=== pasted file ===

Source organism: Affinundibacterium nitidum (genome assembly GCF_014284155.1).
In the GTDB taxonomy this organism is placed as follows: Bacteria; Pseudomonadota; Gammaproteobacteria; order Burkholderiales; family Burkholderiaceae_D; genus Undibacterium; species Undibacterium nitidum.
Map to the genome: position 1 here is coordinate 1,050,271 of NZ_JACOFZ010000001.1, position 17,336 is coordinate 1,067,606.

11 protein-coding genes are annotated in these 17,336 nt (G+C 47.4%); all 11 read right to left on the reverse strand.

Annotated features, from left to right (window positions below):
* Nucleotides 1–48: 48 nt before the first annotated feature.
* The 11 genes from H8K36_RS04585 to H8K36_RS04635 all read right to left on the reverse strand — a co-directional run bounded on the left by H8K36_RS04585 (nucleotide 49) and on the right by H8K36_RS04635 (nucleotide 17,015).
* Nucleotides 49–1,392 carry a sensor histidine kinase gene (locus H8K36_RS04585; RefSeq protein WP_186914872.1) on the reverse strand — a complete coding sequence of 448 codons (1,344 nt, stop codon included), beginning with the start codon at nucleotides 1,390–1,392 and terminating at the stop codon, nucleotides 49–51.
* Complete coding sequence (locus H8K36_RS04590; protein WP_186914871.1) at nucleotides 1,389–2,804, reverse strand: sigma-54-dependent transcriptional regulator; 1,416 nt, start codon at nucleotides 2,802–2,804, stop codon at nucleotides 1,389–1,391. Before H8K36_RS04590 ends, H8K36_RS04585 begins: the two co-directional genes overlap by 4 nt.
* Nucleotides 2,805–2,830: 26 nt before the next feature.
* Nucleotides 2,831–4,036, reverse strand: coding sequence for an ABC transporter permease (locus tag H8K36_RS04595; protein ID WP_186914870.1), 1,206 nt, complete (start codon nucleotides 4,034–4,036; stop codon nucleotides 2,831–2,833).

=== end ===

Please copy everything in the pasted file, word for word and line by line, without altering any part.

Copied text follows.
Source organism: Affinundibacterium nitidum (genome assembly GCF_014284155.1).
In the GTDB taxonomy this organism is placed as follows: Bacteria; Pseudomonadota; Gammaproteobacteria; order Burkholderiales; family Burkholderiaceae_D; genus Undibacterium; species Undibacterium nitidum.
Map to the genome: position 1 here is coordinate 1,050,271 of NZ_JACOFZ010000001.1, position 17,336 is coordinate 1,067,606.

11 protein-coding genes are annotated in these 17,336 nt (G+C 47.4%); all 11 read right to left on the reverse strand.

Annotated features, from left to right (window positions below):
* Nucleotides 1–48: 48 nt before the first annotated feature.
* The 11 genes from H8K36_RS04585 to H8K36_RS04635 all read right to left on the reverse strand — a co-directional run bounded on the left by H8K36_RS04585 (nucleotide 49) and on the right by H8K36_RS04635 (nucleotide 17,015).
* Nucleotides 49–1,392 carry a sensor histidine kinase gene (locus H8K36_RS04585; RefSeq protein WP_186914872.1) on the reverse strand — a complete coding sequence of 448 codons (1,344 nt, stop codon included), beginning with the start codon at nucleotides 1,390–1,392 and terminating at the stop codon, nucleotides 49–51.
* Complete coding sequence (locus H8K36_RS04590; protein WP_186914871.1) at nucleotides 1,389–2,804, reverse strand: sigma-54-dependent transcriptional regulator; 1,416 nt, start codon at nucleotides 2,802–2,804, stop codon at nucleotides 1,389–1,391. Before H8K36_RS04590 ends, H8K36_RS04585 begins: the two co-directional genes overlap by 4 nt.
* Nucleotides 2,805–2,830: 26 nt before the next feature.
* Nucleotides 2,831–4,036, reverse strand: coding sequence for an ABC transporter permease (locus tag H8K36_RS04595; protein ID WP_186914870.1), 1,206 nt, complete (start codon nucleotides 4,034–4,036; stop codon nucleotides 2,831–2,833).